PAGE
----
Just as the dust began to settle from the widely publicized Apple-FBI showdown, a number of events reinvigorated the intense public debate on the balance between civil liberties and the power of the United States government.
In April, Microsoft filed suit against the Department of Justice over the government’s frequent use of secret demands for user data. Microsoft’s lawsuit follows the release of a draft Senate bill, which would require technology companies to hand over user data to law enforcement agencies with a court order.
Despite the growing trend of companies such as WhatsApp choosing to encrypt all data on their platform, the Compliance With Court Orders Act of 2016 would effectively force technology companies to weaken their own security measures in an attempt to expedite criminal investigations. And circling back to the Apple-FBI debate, both parties appeared before the House Energy and Commerce Committee last month to testify on encryption technology and law enforcement activities.
From Analog To Digital: Changing Expectations
It makes sense that technology companies would find themselves at the center of this discussion. Increasingly, our most personal information is held in places far from our physical reach. Where we once stored sensitive documents in filing cabinets under our control, we now entrust that same information to companies storing it in the cloud. And where we were once the recipients of search warrants for our information, government agencies can now turn to the service providers directly, often without our knowledge.
The evolution of digital technology has fundamentally changed how personal information is acquired and accessed; it provides a speed and level of availability that just wasn’t possible in the analog world. Yet we’re still relying on old legal processes to govern these new technologies, and as a result, we’re seeing the power imbalance between individual citizens and their government become even more pronounced.
Given the technology changes we’ve embraced, how can our existing expectations of privacy be met?
Creating Meaningful Transparency
This question prompts an important discussion on government access to personal data, and the ways in which technology companies can, and do, stand up for their users. One helpful tool for bringing this debate center stage is the publication of transparency reports. But simply publishing a transparency report isn’t necessarily enough.
“Transparency is meaningless without underlying company practices and internal processes that are substantive and consistently followed.” That word of caution comes from privacy attorney and BlurryEdge Strategies founder Lauren Gelman, who works with Inflection (the company I work for) on privacy issues.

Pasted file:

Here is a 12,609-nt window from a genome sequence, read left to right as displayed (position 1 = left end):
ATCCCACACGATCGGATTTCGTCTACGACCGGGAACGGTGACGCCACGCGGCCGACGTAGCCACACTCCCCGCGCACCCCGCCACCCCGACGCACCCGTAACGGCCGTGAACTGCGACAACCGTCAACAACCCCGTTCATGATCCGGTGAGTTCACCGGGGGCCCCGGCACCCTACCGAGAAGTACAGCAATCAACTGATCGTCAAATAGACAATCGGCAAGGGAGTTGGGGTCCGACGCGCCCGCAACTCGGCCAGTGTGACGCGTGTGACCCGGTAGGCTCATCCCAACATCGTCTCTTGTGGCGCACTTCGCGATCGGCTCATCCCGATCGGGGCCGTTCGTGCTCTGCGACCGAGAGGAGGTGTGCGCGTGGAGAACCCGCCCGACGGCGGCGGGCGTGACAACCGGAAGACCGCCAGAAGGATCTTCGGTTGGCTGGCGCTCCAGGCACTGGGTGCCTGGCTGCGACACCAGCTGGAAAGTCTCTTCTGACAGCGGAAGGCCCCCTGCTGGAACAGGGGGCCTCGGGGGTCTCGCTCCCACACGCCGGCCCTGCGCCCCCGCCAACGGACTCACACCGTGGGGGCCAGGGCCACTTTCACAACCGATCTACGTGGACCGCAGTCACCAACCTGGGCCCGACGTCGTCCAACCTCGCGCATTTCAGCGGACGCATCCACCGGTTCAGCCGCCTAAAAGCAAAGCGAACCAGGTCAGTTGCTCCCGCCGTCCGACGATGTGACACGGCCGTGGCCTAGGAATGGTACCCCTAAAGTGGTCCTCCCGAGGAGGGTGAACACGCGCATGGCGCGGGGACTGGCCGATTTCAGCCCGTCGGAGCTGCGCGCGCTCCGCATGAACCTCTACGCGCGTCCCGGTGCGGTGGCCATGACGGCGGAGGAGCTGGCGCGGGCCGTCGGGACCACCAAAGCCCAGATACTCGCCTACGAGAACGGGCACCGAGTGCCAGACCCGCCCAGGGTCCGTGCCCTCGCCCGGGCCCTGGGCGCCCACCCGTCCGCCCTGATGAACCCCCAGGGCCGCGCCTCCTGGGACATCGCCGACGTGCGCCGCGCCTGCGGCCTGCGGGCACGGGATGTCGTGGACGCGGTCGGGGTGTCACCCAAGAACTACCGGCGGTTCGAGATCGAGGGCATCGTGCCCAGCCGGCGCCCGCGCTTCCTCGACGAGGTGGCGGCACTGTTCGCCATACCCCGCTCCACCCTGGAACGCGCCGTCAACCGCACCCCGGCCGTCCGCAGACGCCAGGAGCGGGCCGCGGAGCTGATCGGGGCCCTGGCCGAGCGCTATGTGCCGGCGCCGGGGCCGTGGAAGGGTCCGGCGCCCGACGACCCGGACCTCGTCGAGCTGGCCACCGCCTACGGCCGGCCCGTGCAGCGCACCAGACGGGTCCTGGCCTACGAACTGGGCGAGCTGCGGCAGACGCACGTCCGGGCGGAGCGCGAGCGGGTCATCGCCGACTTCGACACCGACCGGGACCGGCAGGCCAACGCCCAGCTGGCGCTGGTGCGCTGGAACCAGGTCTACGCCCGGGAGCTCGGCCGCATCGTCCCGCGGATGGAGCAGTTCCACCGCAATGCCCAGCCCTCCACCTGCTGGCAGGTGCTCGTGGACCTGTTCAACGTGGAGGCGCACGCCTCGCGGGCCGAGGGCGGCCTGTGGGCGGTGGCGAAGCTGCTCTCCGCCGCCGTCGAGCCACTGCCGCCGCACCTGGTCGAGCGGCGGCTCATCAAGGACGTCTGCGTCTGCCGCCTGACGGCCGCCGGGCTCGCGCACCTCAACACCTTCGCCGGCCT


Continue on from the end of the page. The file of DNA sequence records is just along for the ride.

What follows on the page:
Clear law enforcement guidelines are one way for companies to document their policies. They also help people understand how companies may share information with government agencies. Together, these documents help drive a more productive discussion about the appropriate use and limits of law enforcement authority.
Ultimately, transparency reports should move the needle from talk to action. We’ve seen this manifest most clearly in Microsoft’s recent lawsuit against the Department of Justice. And looking to the long term, this is precisely the kind of action that may embolden other companies to stand up alongside those already challenging the status quo.
Reason For Hope And A Call to Action
People trust more and more aspects of their personal lives to technology companies and we, collectively, must set the bar higher. Technology is changing rapidly, and while social norms and legal mechanisms will inevitably take time to catch up, we have an ethical responsibility to bring back some accountability.
There’s cause to be optimistic about recent efforts to recalibrate the balance between personal privacy and government power. At Inflection, we’re inspired by the rise in transparency reporting, the pushback against overreaching government requests shown by companies like Apple, and the proactive steps toward legal reform brought on by Microsoft.
Transparency reports alone won’t fix everything, but they represent a commitment to the public and exemplify one of the ways Inflection works to restore trust in the digital age.
This is a long-term, continued effort for Inflection: We’re promoting a culture of transparency beyond law enforcement requests, to issues that affect our customers, our employees, our business, and the society we live in.